Delaware, the First State, has acquired its very first 16-inch naval gun, from one of the most famous battleships that ever defended our shores: the USS Missouri (BB-63), on whose deck the Japanese Empire formally surrendered to the United States and its allies on Sept. 2, 1945.
Veterans, townspeople, officials and speakers gathered in the center of Georgetown, Del., on April 16 to commemorate the arrival of the legendary weapon to their fair city - secured to a railroad flatcar. Legion Riders from Post 28 in Oak Orchard/Riverdale led a parade around the town circle. Legionnaires from other posts, as well as members of The American Legion Auxiliary and Sons of The American Legion, also marched in the parade.
The big gun's final destination is the Fort Miles Historical Area at Cape Henlopen State Park, where it will be permanently displayed. Sixteen-inch guns represent the ultimate in large-caliber weapons designed for ship-vs. ship combat. They fired 2,700-pound shells that had a maximum range of 24 miles. The Missouri had nine such guns placed in three turrets, two forward and one aft. The Missouri and its three sister ships - Iowa, Wisconsin and New Jersey - were the fastest and most powerful battleships ever built by the United States.
Dr. Gary Wray, president of the Fort Miles Historical Association, said the idea of getting a battleship's gun for Delaware came up years ago when he and his associates were trying to acquire at least one gun of every caliber that had ever been used at Fort Miles. The fort had two 16-inch guns for shore defense, along with several less-powerful guns. Wray and others developed a proposal for the Navy on how the state of Delaware would transport, exhibit and maintain the gun barrel. The Navy bought into the plan and donated the 109-ton gun.
"We saved this barrel for $110,000, to get it here," Wray said. "We're blessed in the state of Delaware that, if you've got credibility, people here will get behind your project. We had over a hundred donors. Two little boys gave us $9 in cash - two little brothers, one 4 and one 6. It threw our whole bookkeeping off, because everybody gave checks." The money paid for the lifting of the gun in Norfolk, Va., transport by rail, and off-loading at Fort Miles.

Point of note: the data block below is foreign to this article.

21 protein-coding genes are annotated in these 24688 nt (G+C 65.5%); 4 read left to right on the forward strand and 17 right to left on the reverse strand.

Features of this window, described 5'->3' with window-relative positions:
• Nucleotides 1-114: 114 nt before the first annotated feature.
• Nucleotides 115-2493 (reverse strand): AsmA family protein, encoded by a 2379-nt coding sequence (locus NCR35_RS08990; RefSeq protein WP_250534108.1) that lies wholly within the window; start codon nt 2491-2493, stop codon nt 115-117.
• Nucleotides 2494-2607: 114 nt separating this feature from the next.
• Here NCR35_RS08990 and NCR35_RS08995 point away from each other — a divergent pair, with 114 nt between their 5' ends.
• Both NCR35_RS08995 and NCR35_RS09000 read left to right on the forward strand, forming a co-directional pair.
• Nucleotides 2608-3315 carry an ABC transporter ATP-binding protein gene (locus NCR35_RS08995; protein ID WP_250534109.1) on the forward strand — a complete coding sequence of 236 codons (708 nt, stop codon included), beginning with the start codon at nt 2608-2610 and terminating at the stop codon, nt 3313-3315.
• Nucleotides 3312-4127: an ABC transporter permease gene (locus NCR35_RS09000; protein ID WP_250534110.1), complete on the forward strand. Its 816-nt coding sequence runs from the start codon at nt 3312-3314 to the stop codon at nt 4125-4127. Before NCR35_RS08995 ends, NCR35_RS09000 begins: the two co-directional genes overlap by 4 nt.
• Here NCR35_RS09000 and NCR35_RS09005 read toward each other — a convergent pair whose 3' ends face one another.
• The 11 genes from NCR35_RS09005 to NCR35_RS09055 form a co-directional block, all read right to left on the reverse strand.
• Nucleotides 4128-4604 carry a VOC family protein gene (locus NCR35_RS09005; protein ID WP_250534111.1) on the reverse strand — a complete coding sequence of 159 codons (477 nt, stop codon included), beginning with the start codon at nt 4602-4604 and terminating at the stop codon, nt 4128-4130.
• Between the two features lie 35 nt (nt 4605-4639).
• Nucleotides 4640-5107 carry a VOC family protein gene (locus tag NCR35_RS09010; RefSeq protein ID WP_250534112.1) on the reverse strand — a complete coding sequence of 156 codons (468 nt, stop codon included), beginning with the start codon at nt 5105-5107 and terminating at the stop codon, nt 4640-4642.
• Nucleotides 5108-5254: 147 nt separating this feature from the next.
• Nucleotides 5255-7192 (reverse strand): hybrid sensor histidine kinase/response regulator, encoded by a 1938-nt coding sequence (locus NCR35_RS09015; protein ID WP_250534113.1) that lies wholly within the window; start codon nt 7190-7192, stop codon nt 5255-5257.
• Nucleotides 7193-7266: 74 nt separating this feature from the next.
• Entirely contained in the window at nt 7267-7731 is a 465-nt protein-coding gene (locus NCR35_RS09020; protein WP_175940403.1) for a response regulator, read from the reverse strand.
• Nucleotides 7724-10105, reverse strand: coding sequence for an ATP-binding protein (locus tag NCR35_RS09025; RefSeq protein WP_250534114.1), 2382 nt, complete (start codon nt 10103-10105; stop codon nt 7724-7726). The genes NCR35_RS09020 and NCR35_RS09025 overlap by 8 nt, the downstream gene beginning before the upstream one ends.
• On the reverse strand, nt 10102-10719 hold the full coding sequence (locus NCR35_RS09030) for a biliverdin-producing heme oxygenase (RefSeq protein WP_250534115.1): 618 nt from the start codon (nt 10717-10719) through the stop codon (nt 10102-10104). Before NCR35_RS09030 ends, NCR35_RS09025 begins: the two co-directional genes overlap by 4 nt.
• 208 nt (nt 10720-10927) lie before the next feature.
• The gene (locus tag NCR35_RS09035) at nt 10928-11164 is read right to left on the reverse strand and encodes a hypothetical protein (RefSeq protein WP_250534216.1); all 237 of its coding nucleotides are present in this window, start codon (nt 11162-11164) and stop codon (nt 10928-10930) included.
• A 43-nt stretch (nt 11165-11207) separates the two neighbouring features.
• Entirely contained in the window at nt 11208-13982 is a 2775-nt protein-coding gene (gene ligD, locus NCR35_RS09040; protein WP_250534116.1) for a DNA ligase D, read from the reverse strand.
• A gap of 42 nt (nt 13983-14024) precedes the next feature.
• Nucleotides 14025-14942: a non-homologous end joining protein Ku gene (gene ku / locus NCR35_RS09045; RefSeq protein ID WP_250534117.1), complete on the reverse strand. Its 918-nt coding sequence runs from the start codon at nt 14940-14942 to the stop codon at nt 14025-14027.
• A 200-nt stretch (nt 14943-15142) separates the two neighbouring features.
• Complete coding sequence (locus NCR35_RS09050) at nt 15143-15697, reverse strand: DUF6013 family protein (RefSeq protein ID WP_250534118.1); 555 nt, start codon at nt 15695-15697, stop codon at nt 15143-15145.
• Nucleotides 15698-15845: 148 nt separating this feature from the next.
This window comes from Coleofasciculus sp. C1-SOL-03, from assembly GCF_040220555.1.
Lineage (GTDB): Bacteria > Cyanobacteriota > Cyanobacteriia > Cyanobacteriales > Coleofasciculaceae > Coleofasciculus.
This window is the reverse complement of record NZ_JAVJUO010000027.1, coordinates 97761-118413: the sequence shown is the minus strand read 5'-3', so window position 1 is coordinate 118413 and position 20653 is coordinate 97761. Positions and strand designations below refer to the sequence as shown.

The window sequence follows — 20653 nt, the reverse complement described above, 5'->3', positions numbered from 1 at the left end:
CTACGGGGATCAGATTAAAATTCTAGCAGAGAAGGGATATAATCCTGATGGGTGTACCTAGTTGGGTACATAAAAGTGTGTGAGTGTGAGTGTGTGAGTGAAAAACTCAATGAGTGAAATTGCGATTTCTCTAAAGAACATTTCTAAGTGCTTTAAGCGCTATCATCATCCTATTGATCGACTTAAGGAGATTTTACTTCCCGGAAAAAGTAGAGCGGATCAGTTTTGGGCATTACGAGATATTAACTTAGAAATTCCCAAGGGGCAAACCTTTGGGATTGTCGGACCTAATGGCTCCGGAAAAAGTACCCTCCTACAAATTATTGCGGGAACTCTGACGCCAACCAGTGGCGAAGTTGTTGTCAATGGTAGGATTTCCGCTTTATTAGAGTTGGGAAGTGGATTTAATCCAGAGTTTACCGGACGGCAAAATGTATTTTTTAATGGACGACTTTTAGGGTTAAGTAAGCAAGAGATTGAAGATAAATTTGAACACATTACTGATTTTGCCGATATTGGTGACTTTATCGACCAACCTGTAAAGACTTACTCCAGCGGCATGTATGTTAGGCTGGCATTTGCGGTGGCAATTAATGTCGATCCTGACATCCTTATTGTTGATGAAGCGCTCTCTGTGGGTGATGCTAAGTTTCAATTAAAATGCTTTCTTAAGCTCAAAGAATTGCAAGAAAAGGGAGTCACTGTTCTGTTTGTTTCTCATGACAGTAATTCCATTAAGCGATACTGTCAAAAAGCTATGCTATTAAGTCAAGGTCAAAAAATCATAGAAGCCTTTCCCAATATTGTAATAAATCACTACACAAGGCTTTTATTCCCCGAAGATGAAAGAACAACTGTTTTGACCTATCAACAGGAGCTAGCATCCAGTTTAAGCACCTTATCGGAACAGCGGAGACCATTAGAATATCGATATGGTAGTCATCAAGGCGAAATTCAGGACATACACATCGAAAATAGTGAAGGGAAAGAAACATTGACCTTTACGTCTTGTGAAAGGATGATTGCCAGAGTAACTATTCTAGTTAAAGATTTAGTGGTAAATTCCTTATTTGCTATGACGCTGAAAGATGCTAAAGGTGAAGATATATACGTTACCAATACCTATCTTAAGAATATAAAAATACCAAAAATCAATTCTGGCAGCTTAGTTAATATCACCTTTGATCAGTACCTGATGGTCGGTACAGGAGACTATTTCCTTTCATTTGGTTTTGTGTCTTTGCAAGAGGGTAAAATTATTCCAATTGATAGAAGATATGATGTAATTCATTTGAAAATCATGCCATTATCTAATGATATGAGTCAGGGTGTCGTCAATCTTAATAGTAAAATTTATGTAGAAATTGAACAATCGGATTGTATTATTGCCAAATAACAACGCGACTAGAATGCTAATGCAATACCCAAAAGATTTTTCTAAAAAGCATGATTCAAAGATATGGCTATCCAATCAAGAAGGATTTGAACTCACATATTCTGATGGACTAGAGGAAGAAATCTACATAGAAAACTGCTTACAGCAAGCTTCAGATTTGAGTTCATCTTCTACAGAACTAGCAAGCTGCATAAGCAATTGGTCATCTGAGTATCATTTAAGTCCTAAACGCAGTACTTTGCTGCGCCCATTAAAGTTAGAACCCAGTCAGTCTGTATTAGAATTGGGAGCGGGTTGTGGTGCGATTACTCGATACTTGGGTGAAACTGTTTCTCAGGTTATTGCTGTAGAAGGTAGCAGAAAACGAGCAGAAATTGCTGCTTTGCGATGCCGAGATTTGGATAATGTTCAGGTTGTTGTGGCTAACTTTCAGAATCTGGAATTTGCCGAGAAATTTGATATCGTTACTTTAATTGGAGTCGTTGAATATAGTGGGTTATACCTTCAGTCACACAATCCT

Jim Gallagher, a Vietnam War veteran and commander of American Legion Post 28, said it was important to save the Missouri's gun and display it at Fort Miles, "because of the history behind the fort and what it meant to the security of the east coast. That fort, along with all the lookout towers that ran up and down the coast, they were instrumental. They sank quite a few U-boats,
"I think the history of our country needs to be preserved at every opportunity, so we remember where we were, where we are, where we're going and where we should be," Gallagher said. "We need to do more to remind the average American just what America is truly about. And our military history is a big part of that."
Shaun Rieley, assistant director of the Legion's Legislative Division in Washington, spoke at the ceremony in Georgetown. He told the crowd that his grandfather's first cousin, Joseph Johnson, was a native of their city and just barely 20 years old when he was killed in action on Oct. 9, 1944, in Metz, France. Rieley had recently been entrusted with a family heirloom: the Purple Heart awarded posthumously to Johnson.
"We are gathered here today to recognize the arrival of what can only be described as a piece of history," Rieley said. "The events associated with this gun, and the ship on which it saw service, represent a true turning point in world history. The surrender of the Japanese to the allied forces on Sept. 2, 1945, aboard the USS Missouri stands as one of the most important events, not only in the history of the United States but, indeed, in the history of the world. Now this piece of history finds a home right here in Sussex County, Delaware."